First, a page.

According to Freud, the human mind consists of three parts. The conscious mind is the part that contains all the thoughts, feelings, and perceptions that you are presently aware of. Whatever you are currently perceiving or thinking about is in your conscious mind. These thoughts represent only a small fraction of the information available to you.
You also have a vast number of memories, dreams, and thoughts that you could easily bring to mind if you so desired. What were you wearing yesterday? What was the name of your best friend in seventh grade? What is the earliest memory you have of your mother? This information is stored in the preconscious mind. Any piece of information that you are not presently thinking about, but that could easily be retrieved and made conscious, is found in the precon-scious mind.
The unconscious is the third and, according to Freud, largest part of the human mind. The metaphor of an iceber g is often used to describe the topography of the mind. The part of the iceberg above the water represents the conscious mind. The part that you can see just below the water surface is the preconscious mind. And the part of the iceber g totally hidden from view (the vast majority of it) represents the unconscious mind. In Figure 9.1 we reproduce a drawing made by Freud in 1932, in which he graphically presented the three levels of consciousness. The top level is perception and consciousness, which he abbreviated "pcpt-cs." The middle level is the
Q/ preconscious, and the lower level is the uncon-/ scious. Residing in the unconscious mind is unac-
/ ceptable information, hidden from conscious view so well that it cannot even be considered preconscious. Those memories, feelings, thoughts, or urges are so troubling or even distasteful that being aware of them would make the person anxious. Many of the cases reported in the psychoanalytic literature involve distressing unconscious themes—such as incest; hatred toward siblings, parents, or spouses; and memories of childhood traumas.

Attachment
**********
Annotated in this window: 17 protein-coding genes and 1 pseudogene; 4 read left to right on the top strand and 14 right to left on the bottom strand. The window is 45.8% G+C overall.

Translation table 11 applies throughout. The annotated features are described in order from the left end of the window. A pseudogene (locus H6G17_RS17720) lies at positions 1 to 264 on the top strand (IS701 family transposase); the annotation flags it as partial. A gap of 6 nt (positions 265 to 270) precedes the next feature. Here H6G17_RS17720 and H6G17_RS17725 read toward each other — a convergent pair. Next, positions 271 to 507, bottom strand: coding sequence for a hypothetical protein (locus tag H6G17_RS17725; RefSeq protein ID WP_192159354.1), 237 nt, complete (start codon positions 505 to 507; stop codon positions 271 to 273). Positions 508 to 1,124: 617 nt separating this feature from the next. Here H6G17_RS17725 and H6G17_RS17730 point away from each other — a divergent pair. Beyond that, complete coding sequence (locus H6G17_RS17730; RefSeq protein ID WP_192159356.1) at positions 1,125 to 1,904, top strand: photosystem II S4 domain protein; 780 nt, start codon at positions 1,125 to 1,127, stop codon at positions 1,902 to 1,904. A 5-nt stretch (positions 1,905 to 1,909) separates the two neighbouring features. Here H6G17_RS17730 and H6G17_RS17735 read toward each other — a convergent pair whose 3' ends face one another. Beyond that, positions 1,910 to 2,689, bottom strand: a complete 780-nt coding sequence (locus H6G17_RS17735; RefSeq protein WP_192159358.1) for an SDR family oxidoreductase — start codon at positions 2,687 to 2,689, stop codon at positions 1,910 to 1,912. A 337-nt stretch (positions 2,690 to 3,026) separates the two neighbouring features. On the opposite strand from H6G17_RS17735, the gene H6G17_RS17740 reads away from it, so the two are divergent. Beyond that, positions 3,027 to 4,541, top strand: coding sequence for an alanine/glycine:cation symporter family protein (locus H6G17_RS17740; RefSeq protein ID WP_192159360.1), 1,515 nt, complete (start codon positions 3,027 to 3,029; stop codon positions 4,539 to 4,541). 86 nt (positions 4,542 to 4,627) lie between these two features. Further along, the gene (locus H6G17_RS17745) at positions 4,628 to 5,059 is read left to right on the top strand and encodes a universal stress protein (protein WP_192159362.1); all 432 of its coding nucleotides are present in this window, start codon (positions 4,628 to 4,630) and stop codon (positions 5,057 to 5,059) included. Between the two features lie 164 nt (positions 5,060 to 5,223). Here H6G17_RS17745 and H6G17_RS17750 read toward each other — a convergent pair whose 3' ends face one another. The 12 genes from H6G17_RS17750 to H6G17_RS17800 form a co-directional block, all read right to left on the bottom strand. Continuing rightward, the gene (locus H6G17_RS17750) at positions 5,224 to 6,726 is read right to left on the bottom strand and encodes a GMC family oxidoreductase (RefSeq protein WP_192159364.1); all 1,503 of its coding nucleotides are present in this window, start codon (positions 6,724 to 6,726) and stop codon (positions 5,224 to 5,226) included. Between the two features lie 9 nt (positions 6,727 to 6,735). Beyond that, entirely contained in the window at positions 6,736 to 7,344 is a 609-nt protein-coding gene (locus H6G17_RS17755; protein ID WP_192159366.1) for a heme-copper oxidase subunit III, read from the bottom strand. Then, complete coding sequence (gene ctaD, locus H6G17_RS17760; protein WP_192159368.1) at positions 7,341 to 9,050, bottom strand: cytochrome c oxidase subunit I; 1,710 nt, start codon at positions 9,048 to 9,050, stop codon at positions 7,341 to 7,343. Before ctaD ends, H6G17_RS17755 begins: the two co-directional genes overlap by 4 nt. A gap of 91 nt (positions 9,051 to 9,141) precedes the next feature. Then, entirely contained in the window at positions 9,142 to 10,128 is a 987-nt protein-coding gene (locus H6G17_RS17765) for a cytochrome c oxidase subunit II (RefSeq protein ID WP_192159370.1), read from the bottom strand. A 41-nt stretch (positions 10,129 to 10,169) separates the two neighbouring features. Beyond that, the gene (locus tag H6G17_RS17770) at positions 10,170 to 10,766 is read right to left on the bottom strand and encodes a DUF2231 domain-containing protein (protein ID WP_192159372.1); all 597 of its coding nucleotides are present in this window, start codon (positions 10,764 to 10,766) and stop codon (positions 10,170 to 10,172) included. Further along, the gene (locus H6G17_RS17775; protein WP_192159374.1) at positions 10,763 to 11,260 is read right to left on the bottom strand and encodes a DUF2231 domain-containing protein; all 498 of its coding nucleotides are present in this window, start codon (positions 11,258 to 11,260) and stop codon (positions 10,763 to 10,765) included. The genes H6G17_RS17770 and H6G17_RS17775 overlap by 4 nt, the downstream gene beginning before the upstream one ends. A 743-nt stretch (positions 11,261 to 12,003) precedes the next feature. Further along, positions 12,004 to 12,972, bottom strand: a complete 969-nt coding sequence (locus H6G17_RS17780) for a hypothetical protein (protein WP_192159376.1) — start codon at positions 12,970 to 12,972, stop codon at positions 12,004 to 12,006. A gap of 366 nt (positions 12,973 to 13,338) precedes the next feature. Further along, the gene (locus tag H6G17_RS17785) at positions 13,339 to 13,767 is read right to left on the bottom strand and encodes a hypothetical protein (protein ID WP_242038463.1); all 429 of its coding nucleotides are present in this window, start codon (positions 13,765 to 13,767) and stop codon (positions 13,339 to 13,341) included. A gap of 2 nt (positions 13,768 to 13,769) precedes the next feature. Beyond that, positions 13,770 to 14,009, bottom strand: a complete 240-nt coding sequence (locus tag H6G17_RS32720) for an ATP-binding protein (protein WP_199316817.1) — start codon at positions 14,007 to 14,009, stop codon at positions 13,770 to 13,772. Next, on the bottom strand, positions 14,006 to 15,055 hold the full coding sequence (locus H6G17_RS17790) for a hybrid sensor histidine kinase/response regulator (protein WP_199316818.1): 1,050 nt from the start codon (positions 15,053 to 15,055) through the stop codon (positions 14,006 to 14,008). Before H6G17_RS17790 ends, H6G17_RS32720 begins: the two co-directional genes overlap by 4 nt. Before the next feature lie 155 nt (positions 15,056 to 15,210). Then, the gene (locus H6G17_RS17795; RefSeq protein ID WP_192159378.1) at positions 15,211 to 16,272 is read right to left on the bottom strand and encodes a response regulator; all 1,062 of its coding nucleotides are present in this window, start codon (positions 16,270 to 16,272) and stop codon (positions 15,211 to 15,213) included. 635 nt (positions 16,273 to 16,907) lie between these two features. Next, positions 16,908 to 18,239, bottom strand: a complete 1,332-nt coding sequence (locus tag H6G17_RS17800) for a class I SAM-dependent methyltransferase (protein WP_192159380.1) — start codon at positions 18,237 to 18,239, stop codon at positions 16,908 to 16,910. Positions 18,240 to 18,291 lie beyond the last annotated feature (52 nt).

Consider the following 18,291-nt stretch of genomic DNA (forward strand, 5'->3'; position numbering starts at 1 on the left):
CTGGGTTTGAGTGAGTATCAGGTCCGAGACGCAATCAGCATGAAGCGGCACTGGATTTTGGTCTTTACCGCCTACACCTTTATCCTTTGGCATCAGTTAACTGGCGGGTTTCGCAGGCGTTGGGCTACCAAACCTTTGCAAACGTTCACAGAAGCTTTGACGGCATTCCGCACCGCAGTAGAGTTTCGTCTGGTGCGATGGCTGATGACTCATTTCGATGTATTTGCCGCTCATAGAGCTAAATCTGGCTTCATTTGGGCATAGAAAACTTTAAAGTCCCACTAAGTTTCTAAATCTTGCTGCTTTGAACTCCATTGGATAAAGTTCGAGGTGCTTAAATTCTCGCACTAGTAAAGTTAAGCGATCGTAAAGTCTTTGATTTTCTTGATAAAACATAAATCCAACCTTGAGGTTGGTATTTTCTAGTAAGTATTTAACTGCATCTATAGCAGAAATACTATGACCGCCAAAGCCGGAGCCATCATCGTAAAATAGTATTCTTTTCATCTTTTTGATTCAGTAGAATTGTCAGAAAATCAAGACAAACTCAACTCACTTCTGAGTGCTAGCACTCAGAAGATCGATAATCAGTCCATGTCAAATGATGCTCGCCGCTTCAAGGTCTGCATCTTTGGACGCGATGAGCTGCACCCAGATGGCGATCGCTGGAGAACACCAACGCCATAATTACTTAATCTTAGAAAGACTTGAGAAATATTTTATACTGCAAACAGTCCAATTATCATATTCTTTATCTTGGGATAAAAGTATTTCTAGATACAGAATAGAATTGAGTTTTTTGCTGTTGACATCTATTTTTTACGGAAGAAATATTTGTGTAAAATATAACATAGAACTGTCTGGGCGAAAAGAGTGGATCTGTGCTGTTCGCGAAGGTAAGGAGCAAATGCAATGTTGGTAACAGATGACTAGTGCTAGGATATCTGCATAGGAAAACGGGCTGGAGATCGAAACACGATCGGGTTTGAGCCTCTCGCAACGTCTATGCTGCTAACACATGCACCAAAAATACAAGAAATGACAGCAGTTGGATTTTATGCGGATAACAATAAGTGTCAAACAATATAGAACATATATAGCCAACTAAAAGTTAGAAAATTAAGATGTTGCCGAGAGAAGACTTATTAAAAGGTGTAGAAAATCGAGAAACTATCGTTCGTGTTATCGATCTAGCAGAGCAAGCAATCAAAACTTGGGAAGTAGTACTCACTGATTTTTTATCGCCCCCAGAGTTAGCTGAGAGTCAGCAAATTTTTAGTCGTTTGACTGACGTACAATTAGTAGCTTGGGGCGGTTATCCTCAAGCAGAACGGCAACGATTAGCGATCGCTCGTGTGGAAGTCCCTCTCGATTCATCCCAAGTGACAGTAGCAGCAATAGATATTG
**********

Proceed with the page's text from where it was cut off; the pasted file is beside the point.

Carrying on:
Society does not allow people to express freely all of their sexual and aggressive instincts. Individuals must learn to control their urges. One way to control these ur ges, according to Freud, is to keep them from entering conscious awareness in the first place. Consider a child who has gotten extremely angry with a parent. This child might have a fleeting wish that the parents die. Such thoughts would be very distressing to a child—so distressing that they might be held back from conscious awareness and banished instead to the unconscious— the part of the mind holding thoughts and memories about which the person is unaware. All kinds of unacceptable sexual and aggressive ur ges, thoughts, and feelings might accumulate in the unconscious during the course of a typical childhood.
Freud's original drawing depicting the structure of personality and the levels of consciousness, from LECTURE XXXI (1932), "The Anatomy of the Mental Personality," is reproduced in "Introductory Lectures on Psycho-analysis," published in 1933 by Hogarth Press. Freud's main dissatisfaction with the diagram is that the space taken by the unconscious id ought to be much greater than that given to the ego or the preconscious. "You must, if you please, correct that in your imagination," Freud advised his readers.
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